After a day of rain, the clouds cleared and another blisteringly hot sunny day dawned. Mérida bakes in the midday and afternoon heat so we headed early to Progreso, about an hour away on the Gulf Coast where it’s much cooler and often with a stiff breeze – perfect conditions for marauding gangs of sea gulls. Just be careful where you eat your lunch, ‘cause if one beady eye catches a slip up, and say a chip hits the floor, then all hell breaks loose, as we witnessed today on the beach when a young woman had a scary case of the ‘Tippi Hedrens’. Eventually her whole bowl of papas fritas con mayonesa was tipped out for her tormentors.
We took the AutoProgreso bus from Centro which costs the princely sum of A$1.40 each way. It takes about an hour and is often quite busy, as it was this morning, despite a bus departing from downtown every 15 mins. There are direct buses on weekends, but this morning we hit the milk run, stopping regularly to let ever more people on until it was standing room only, with the last pick up just before the motorway. From then on, the AutoProgreso hurtles towards Progreso, making a bee line through the Yucatan scrub with giant billboards advertising the latest condo developments and land releases lining the roadside. As you approach Progreso there are a couple of flyovers, passing over the Reserva Ecológica El Corchito – a wetland nature reserve of mangrove swamps and cenotes and home to coatis, turtles and alligators. Then before you know it, you’re in downtown Progreso, which as I’ve mentioned before, is a far cry from the sleepy little town we found some 30 years ago on our last visit here.
Today, Progreso is reasonably built up, especially around the Malecón (at 6ks, the world’s longest pier) and, at the time of writing, going through a beach-front transformation, with the road and sidewalks being totally dug up and re-laid as a wide pedestrian-friendly boulevard. There are some completed parts and it’ll make a world of difference when it’s finished, but for now, it’s rubble and dust. Just last week, a gigantic old anchor 3 metres long and weighing in at nearly two tons was discovered whilst excavating. The local papers were wild with speculation, including one theory that it belonged to an ancient pirate ship or another that it was from a British Colonial or Dutch ship. But, as it turns out it most likely belonged to a large merchant ship that may have run aground off the coast, with a hurricane surge pushing the anchor onto the beach.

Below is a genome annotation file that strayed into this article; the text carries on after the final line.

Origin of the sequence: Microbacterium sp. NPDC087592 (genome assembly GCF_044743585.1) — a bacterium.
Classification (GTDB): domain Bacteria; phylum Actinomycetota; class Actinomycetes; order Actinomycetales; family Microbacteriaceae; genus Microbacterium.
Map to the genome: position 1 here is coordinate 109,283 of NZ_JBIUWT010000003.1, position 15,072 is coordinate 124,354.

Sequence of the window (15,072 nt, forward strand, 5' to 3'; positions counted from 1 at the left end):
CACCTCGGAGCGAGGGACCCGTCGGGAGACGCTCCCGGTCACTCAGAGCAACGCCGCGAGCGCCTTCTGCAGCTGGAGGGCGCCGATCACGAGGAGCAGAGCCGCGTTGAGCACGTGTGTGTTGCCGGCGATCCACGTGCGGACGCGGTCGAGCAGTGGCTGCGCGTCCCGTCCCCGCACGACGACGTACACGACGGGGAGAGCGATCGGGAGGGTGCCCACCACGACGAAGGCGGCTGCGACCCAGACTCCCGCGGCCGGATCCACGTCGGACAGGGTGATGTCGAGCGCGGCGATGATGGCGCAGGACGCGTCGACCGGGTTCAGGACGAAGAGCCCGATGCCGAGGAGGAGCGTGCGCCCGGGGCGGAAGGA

Given today’s intense sun and heat, we headed towards La Antigua Restaurant and its beach-club, where for a few dollars you can rent a palapa and wooden beds and laze away the day, slurping away, as we did, on icy-cold frozen lime margaritas, between swims in the azure-coloured warm gulf waters.
But like many coastal places around the world, climate change is having a significant impact on beachfront communities, with the Yucatan peninsula facing dire consequences as the world-famous beaches begin to disappear. Over in Cancun and Playa del Carmen, the beaches have such significant erosion happening that in some places stretches of beach have completely disappeared, whilst in other spots, they’re having to shore them up with rubble and concrete blocks!
It’s noticeable here too, especially once you move away from the broad sandy main beach. In certain places, right where some of the more glamorous beach shacks and low-rise condos are, there’s barely a couple of metres between sea and shack. The other issue plaguing the Yucatan is the increasing amount of sargassum, a type of tropical shallow-growing seaweed that blows onto the shoreline, often as a thick carpet. I saw some of the condo residents raking away the seaweed into large piles only for more to wash up in front of them. There are good days and bad days. Today wasn’t particularly bad and swimming in front of La Antigua was crystal clear and lovely – but in the afternoon the breeze intensified and the sargassum started to blow in, the sea filling with infinite floating threads that cling to everything and pile onto the sand.
Time to hit the AutoProgreso and head back to the city.